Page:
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Re: an interesting mechanical engineering problem
Original poster: Stan <wsmg@xxxxxxxxxx>
How about some Tweco welding cable connectors(brass)? You could grind
them so when soldered into the tubing they would be facing straight
at each other making it easy to assemble. Then you could have your
supports on each side of the joint bolt together to hold it all tight
. If you could mount one of the connectors so you could some how
rotate it they will lock in making a even better connection. I know
they make 400 amp but I think they go higher then that. Just a thought!
Tesla list wrote:
Original poster: Tom Perigrin <tip@xxxxxxxxxxxxxx>
At 08:56 PM 1/9/2007, you wrote:
Original poster: Mike <megavolts61@xxxxxxxxx>
You can't get cheaper and simpler than some saw cuts and
(save your time and money for the IGBT's)
Although I'm a big advocate of going cheaply as possible, I'd have
a problem with the visual asthetics of this idea when spending
thousands on what is a showpiece.
More than that... consider the power going through the coil.
Consider what happens if those saw fingers only contact the next
section of pipe at a few places, with a little copper oxide in
between the two layers of copper metal, giving a resistance of 1 ohm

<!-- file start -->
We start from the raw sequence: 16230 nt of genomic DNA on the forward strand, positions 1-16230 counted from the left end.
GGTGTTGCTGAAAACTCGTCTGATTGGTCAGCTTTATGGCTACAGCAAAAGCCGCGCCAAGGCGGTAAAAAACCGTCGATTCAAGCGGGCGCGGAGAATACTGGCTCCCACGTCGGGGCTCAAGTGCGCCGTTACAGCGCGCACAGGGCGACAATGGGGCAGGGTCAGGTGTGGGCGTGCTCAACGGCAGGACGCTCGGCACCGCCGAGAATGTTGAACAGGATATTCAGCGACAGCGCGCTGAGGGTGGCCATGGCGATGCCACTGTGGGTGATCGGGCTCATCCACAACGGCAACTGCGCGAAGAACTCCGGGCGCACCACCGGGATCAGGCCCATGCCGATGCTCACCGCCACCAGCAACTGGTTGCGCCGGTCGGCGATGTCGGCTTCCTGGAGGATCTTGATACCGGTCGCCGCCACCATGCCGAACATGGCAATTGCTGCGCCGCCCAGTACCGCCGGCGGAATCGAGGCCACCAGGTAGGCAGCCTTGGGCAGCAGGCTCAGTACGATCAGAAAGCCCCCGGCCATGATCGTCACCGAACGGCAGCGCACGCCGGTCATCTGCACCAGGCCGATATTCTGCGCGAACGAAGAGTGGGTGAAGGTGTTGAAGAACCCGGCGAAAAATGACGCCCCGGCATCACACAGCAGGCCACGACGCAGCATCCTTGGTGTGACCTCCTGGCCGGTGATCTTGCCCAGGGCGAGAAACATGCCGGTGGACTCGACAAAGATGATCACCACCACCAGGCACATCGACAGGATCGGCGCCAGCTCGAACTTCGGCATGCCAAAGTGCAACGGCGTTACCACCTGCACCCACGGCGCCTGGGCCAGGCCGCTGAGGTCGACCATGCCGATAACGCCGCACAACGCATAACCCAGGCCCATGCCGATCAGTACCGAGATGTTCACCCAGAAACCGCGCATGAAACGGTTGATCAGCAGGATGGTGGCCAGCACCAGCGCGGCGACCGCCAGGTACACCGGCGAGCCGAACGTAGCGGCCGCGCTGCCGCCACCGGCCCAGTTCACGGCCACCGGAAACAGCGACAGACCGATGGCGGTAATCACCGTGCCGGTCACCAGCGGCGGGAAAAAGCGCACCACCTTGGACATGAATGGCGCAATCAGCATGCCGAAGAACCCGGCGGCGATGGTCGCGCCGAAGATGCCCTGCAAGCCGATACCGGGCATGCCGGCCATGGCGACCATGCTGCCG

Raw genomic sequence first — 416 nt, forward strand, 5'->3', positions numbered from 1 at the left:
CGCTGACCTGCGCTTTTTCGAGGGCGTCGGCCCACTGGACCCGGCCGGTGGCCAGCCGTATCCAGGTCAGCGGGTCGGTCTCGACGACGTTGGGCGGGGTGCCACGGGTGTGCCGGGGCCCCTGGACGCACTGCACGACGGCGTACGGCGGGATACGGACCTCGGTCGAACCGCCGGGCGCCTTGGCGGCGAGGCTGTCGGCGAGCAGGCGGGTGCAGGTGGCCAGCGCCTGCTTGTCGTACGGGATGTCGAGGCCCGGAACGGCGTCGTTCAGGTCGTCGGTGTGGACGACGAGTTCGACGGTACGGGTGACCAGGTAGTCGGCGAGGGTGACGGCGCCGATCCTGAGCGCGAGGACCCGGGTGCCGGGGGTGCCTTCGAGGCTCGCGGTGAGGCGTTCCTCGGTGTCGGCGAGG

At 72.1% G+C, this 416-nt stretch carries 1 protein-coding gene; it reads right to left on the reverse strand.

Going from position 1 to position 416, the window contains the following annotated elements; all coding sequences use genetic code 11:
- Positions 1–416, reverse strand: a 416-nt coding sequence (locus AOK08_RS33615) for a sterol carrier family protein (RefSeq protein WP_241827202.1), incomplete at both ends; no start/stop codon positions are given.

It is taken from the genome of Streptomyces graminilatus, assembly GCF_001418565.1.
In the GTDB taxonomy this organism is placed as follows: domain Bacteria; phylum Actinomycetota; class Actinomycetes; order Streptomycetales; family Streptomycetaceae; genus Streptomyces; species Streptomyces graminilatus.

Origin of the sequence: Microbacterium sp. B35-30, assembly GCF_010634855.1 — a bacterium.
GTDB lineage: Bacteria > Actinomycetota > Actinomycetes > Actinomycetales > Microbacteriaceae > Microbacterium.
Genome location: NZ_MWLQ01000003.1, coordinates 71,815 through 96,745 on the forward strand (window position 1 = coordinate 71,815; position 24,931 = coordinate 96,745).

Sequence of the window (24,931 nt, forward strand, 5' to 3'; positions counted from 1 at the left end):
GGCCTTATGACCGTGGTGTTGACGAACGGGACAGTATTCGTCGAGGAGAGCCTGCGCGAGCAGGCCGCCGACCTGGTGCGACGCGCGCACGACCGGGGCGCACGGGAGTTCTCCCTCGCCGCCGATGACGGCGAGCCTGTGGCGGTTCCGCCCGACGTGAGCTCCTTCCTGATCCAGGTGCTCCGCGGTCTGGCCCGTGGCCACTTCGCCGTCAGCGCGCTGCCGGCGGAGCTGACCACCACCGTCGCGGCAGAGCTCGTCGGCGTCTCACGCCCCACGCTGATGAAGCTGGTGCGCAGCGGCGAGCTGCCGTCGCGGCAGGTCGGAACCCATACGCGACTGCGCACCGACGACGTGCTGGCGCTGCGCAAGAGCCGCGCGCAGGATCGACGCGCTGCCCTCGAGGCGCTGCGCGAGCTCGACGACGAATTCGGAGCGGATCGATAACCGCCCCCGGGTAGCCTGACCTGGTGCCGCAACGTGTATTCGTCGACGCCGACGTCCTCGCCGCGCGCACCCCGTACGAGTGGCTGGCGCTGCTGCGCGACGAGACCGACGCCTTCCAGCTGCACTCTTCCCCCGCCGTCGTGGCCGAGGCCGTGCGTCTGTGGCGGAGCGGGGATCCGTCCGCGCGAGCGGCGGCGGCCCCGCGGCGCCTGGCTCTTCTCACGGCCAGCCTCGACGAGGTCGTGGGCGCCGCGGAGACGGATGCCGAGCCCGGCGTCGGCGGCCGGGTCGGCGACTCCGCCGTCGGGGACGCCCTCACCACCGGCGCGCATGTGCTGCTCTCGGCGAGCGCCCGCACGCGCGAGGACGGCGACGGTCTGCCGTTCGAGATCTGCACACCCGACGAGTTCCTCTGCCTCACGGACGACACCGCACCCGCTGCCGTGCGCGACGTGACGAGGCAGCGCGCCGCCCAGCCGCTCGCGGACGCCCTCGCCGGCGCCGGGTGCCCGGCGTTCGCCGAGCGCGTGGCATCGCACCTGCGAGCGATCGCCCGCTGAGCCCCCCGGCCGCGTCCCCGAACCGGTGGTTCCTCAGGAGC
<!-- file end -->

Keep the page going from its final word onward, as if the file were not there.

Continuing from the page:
for each joint. The current flub through a joint of 1 ohm and 10
square mm is going to be "fun". Also, as the copper heats it will
oxidize even faster, giving us the sort of problem we see with a
poorly fitting terminal on a car battery. Heck, I've seen that sort
of problem with the poorly made plug on my Chinese Air Conditioner...
after 1 year of use I unplugged it and was scared to death by the
amount of carbonization evidenced around the prongs.
I'd suggest getting a plug and socket made for each joint. The plug
and socket would consist of a 4" OD taper by about 12" long. These
should be accurately turned to be +/- 0.001 (or better). Then, get
them gold plated with at least 0.005 of 24K gold. Also, there
should be a mechanism like a pipe union that snugs the joint
together. Clean the joints with warm soapy water before each
use, and make a protective covering for transport. That's not going
to be a lot of gold..
Sound like MIL-SPEC ? Yeah, probably... but when you are working
with something like this, it's better not to screw it all up by
trying to save a few bucks on such a critical part.
Failing that, I liked the previous suggestion of Stainless Steel
inserts... those can be wire brushed with a brass brush before
assembly to assure there is no oxidized layer contributing
resistance. I don't think you should use copper on copper, unless
you implement a strict protocol of having each joint thoroughly
cleaned and degreased before each assembly.